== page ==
Although the delay shifted Thomas and Bennett Jr.'s initial plans for the long weekend, moving their planned summit attempt from Friday to Saturday, Thomas said everything else was going smoothly.
On Friday, they started out at 5 a.m., made a base camp at 9,800 feet and then climbed to about 13,000 feet on the mountain before returning to camp. Thomas said the focus of the trip was to test their skills on the crevasse-riddled glaciers of the north face and climbing to the summit was only an option.
But he and Bennett Jr. had done a previous climb on Mt. Shasta the weekend of Jan. 9 - going up Sargents Ridge on the mountain's south face - and didn't make it to the top because the route was more difficult than they expected.
It was about 2 p.m. and they were at about 12,000 feet when Saturday, the pair decided to climb to the summit. They knew their descent would be in the dark.
Caught in the storm
They reached Mt. Shasta's summit at sundown, and it was there that their glorious day of climbing ended and the fatal ordeal began.
While there had been some "annoying" light winds on the climb up, it was howling at the top of Mt. Shasta, Thomas said.
"It was only the top 50 feet that the winds really picked up," he said.
The only way to stand up in the wind was to lean at a 45-degree angle, Thomas said. And travel was almost impossible.
"You had to be on your hands and knees to move directly against the wind," he said.
The two weighed their options: go back the way they had come, try a less technical route on the south face, or stay near the summit. They decided to stay.
Thomas said they built a wind block with snow and hunkered down for the night.
Time to descend
The pair was ready for their night on the mountaintop, Thomas said. Although they hadn't brought a tent, they had enough warm jackets, pads and other gear to be comfortable despite the cold. The temperature was in the low teens.
In between bits of sleep, the two talked about the great day of climbing and how they would descend the mountain. They agreed that if either showed signs of altitude sickness, they'd go down Avalanche Gulch, the most popular and easily traversed route on Mt. Shasta.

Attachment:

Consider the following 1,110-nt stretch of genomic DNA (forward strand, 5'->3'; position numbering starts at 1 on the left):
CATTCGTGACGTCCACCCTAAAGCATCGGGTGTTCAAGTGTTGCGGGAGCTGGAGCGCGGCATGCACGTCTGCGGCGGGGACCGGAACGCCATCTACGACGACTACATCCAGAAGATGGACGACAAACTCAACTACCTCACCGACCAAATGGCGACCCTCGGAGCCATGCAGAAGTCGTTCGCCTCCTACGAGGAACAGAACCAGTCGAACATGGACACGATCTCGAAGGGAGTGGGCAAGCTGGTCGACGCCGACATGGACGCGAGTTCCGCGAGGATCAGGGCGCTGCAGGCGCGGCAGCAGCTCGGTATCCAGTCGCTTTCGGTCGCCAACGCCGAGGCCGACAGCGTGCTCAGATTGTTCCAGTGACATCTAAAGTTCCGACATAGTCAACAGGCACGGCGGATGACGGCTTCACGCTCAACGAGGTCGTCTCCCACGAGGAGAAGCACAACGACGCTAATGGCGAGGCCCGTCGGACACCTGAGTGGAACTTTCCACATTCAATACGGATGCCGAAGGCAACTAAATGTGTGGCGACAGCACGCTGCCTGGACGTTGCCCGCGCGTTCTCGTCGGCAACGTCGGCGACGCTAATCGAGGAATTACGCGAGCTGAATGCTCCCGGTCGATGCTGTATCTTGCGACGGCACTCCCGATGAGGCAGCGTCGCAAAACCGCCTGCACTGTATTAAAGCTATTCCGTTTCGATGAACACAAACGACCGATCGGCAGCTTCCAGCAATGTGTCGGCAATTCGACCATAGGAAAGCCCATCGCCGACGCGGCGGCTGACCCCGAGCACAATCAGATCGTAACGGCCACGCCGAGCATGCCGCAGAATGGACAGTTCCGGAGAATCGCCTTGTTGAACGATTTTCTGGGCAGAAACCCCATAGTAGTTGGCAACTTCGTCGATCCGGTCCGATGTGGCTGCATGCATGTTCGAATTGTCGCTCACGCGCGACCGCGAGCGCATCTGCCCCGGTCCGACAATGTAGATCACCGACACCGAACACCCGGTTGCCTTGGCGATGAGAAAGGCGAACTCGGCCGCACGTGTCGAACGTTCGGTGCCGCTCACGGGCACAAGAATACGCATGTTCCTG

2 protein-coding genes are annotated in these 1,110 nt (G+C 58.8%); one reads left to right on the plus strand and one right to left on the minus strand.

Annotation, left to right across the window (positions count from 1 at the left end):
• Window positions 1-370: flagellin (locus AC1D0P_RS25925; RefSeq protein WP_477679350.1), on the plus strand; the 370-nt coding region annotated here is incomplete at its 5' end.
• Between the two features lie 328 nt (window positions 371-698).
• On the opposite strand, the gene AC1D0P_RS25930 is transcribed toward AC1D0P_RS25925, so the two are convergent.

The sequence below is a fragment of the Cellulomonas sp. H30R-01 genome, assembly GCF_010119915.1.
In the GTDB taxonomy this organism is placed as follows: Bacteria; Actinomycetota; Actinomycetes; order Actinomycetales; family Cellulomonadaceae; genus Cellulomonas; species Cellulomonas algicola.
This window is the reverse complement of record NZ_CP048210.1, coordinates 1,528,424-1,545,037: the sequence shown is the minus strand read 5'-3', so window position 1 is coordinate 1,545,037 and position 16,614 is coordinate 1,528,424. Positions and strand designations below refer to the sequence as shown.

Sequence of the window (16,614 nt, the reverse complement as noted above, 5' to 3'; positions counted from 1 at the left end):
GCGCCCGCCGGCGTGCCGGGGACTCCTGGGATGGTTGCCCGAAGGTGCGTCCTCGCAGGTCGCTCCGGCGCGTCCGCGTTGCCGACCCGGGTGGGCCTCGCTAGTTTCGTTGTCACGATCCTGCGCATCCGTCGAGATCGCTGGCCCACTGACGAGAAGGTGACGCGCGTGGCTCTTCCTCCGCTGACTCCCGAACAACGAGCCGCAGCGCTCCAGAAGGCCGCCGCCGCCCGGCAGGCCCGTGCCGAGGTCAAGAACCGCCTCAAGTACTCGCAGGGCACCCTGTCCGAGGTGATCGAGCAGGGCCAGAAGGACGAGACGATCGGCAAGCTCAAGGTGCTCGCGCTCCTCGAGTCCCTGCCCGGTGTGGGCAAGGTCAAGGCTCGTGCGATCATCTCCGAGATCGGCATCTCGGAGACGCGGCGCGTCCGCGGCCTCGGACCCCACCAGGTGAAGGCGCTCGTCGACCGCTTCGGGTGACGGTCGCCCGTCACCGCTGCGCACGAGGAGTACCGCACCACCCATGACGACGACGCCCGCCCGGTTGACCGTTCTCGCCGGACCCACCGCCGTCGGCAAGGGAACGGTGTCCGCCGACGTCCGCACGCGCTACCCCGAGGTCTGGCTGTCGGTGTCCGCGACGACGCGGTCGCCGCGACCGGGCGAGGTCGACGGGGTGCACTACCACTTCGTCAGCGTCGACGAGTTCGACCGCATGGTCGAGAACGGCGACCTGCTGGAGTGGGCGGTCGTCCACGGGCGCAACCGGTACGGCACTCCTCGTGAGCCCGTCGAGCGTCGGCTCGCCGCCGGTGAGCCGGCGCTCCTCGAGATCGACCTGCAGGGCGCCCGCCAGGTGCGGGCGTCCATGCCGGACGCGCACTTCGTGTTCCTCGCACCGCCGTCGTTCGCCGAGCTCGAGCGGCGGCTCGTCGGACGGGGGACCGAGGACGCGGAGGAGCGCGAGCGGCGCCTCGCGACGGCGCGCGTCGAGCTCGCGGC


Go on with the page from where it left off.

After the sun rose Sunday, the weather broke, giving Thomas and Bennett Jr. a chance to drop down from the summit. But as Bennett Jr. went to put on his crampons he began to struggle. He said his vision was going. He could barely stand.
Bennett Jr. tried to fight through his internal fog and make his way down the mountain on the Avalanche Gulch route, but soon was unable to walk.
Thomas said he tried to carry Bennett Jr. but couldn't lug his 175 pounds down the slippery decline.
The weather was again turning stormy so Thomas dug a snow cave and helped Bennett Jr. into the shelter. Soon he called 911.
Decision to leave
Thomas said he left Bennett Jr. after it appeared he'd died and his CPR efforts failed to revive him. The storm was starting to dump snow onto the mountain and he realized he needed to get down for his own safety.
Days later, he's still examining the events. He said he and Bennett Jr. prepared for their climb by taking weekend trips above 8,000 to 9,000 feet over the month before it.
He said they watched their bodies' signals and all showed they were acclimatized. He said he plans to talk to doctors to learn what might have happened to Bennett Jr.
Will climb again
Despite the "shocking" experience on Mt. Shasta, Thomas said he will continue to climb.
He compared the event to a T-bone car wreck. The victim didn't expect it, might not have been able to prevent it, but it won't stop them from driving.
"I don't see it as a reason to stop climbing," Thomas said. "Both Tom and I were aware of the dangers and risks - sometimes bad things happen."
Reporter Dylan Darling can be reached at 225-8266 or firstname.lastname@example.org.